Scientist discover way to speed up computers
Scientists discover using acoustic sound waves to 'sing' to data can speed it upiStock

This might sound a little off-key, but scientists have discovered the secret to giving your computer super speed may be 'singing' to it – using sound waves, not your best karaoke rendition. The tuneful answer to faster processing in the future was devised by researchers at Sheffield and Leeds universities, who found that certain types of sound waves can transport data quickly using minimal power.

They used sound waves in the form of acoustic waves – the same destructive wave produced by an earthquake – and passed them along the fixed nano wires of a hard disk where data flowed through. They found that when they 'played' these sound waves the data would move in a certain direction depending on the pitch.

The study was reported by Science Daily and it is an idea that sounds like music to our ears, as we all know the pain of an achingly slow computer. In the quest to constantly develop new ways to make technology faster this is one of the strangest ideas yet, with the scientists effectively singing to data to move it.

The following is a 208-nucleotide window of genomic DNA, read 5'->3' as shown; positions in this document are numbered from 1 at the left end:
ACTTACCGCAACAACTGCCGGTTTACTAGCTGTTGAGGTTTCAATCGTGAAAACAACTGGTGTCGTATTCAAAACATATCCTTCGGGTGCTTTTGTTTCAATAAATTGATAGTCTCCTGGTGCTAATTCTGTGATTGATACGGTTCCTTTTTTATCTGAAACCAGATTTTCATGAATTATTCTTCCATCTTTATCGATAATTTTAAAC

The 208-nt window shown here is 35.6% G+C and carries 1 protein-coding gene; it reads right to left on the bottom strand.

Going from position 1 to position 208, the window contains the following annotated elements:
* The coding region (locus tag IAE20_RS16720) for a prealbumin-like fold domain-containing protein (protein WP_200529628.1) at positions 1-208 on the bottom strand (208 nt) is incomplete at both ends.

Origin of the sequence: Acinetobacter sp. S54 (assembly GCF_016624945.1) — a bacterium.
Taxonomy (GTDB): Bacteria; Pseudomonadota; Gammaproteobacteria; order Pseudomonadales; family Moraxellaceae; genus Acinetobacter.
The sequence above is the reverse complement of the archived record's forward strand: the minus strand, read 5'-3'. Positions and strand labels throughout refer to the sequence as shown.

"The key advantage of surface acoustic waves in this application is their ability to travel up to several centimetres without decaying, which at the nano-scale is a huge distance. Because of this, we think a single sound wave could be used to "sing" to large numbers of nanowires simultaneously, enabling us to move a lot of data using very little power. We're now aiming to create prototype devices in which this concept can be fully tested," said Dr Tom Hayward, Sheffield University Faculty of Engineering.

Scientist discover way to speed up computers
A typical hard disk drive, without anyone singing to itiStock

The data stored on a typical hard disk drive consists of moving parts that scan over the disk's surface to read data – in a similar fashion to a vinyl record player, except this is done magnetically. It's this movement of parts that causes the limitations of speedy reading. The development of solid state hard disk drives helped solve this problem as it stores data electronically rather than magnetically and moves the data itself, rather than parts. However, they are still relatively expensive, especially for large capacity storage.

A magnetic solid-state drive could be the ultimate solution and this is the first time surface acoustic sound waves have been used on a data storage system. It is estimated there are 2.7 zettabytes of data around the world and most of it is stored on magnetic hard disk drives. To put that in perspective one zettabyte is equal to a billion terabytes. To deliver a cost-effective, low-power solution that boosts the speed of our computing we're all ears, however a date for use for when consumers will be able to reap the rewards was not mentioned in the study.